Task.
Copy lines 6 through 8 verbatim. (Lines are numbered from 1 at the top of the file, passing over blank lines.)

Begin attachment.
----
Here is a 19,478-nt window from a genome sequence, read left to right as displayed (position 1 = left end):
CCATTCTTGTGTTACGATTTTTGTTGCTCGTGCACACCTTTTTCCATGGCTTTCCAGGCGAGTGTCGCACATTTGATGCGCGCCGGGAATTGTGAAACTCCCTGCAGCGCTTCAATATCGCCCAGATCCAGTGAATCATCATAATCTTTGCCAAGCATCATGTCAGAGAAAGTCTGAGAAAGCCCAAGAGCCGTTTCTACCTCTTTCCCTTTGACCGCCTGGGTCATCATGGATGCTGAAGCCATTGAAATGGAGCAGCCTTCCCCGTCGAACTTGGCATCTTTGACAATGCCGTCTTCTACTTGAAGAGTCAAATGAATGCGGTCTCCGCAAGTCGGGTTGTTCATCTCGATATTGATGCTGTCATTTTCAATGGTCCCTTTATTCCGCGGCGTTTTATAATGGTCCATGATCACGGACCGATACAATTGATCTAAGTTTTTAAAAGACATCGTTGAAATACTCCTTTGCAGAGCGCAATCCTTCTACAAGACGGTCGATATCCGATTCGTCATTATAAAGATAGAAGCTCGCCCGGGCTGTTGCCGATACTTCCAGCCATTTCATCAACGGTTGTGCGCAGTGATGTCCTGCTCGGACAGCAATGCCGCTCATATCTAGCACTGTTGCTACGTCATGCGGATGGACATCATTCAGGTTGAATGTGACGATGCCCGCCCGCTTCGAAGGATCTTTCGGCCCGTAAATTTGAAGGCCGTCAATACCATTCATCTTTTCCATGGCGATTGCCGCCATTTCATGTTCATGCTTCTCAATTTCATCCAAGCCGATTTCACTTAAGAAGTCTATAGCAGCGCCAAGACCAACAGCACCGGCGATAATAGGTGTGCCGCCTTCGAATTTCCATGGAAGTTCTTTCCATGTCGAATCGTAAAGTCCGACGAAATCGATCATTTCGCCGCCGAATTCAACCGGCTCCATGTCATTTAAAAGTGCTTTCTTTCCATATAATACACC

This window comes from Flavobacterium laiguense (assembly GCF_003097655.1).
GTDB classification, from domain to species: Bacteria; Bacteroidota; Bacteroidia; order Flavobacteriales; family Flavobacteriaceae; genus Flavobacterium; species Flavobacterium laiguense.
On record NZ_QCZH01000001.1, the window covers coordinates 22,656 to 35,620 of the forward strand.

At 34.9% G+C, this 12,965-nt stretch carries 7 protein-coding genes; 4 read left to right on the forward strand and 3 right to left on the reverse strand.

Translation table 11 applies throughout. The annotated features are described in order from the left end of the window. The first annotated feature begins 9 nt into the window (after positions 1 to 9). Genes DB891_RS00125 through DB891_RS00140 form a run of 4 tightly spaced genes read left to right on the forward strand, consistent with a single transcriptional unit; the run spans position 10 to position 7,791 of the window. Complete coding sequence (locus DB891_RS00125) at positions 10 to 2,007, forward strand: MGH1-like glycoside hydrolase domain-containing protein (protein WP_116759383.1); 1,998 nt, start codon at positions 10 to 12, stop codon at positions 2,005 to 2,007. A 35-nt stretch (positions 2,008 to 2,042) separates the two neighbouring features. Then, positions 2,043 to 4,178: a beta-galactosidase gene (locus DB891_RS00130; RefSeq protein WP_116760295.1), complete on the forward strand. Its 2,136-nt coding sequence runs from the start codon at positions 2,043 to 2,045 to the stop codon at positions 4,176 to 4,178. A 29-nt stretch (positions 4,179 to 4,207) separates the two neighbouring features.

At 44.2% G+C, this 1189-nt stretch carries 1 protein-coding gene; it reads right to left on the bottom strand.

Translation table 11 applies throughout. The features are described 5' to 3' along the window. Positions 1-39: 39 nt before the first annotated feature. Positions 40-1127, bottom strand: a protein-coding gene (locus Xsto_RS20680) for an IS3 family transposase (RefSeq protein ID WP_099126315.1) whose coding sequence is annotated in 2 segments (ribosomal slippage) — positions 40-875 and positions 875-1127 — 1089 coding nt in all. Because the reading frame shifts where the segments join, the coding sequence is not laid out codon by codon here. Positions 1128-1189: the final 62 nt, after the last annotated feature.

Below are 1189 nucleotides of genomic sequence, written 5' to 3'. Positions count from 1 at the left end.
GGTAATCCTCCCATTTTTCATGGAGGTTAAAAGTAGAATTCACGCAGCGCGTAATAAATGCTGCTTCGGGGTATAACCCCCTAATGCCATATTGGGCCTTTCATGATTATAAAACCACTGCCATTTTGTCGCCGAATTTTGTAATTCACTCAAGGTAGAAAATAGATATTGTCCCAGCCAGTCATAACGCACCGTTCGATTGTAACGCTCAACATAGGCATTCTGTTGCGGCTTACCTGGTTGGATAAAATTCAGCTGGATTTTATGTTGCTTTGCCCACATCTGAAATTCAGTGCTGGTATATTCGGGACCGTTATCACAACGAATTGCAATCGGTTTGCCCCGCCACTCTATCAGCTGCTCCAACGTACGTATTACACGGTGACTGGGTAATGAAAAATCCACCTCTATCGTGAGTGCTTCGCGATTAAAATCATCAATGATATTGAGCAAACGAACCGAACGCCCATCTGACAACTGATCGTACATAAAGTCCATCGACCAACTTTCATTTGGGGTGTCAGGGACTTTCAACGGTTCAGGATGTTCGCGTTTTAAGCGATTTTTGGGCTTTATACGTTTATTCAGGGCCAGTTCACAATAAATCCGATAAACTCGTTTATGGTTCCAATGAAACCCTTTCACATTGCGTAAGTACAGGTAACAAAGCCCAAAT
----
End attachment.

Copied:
At 34.9% G+C, this 12,965-nt stretch carries 7 protein-coding genes; 4 read left to right on the forward strand and 3 right to left on the reverse strand.

Translation table 11 applies throughout. The annotated features are described in order from the left end of the window. The first annotated feature begins 9 nt into the window (after positions 1 to 9). Genes DB891_RS00125 through DB891_RS00140 form a run of 4 tightly spaced genes read left to right on the forward strand, consistent with a single transcriptional unit; the run spans position 10 to position 7,791 of the window. Complete coding sequence (locus DB891_RS00125) at positions 10 to 2,007, forward strand: MGH1-like glycoside hydrolase domain-containing protein (protein WP_116759383.1); 1,998 nt, start codon at positions 10 to 12, stop codon at positions 2,005 to 2,007. A 35-nt stretch (positions 2,008 to 2,042) separates the two neighbouring features. Then, positions 2,043 to 4,178: a beta-galactosidase gene (locus DB891_RS00130; RefSeq protein WP_116760295.1), complete on the forward strand. Its 2,136-nt coding sequence runs from the start codon at positions 2,043 to 2,045 to the stop codon at positions 4,176 to 4,178. A 29-nt stretch (positions 4,179 to 4,207) separates the two neighbouring features.

At 44.2% G+C, this 1189-nt stretch carries 1 protein-coding gene; it reads right to left on the bottom strand.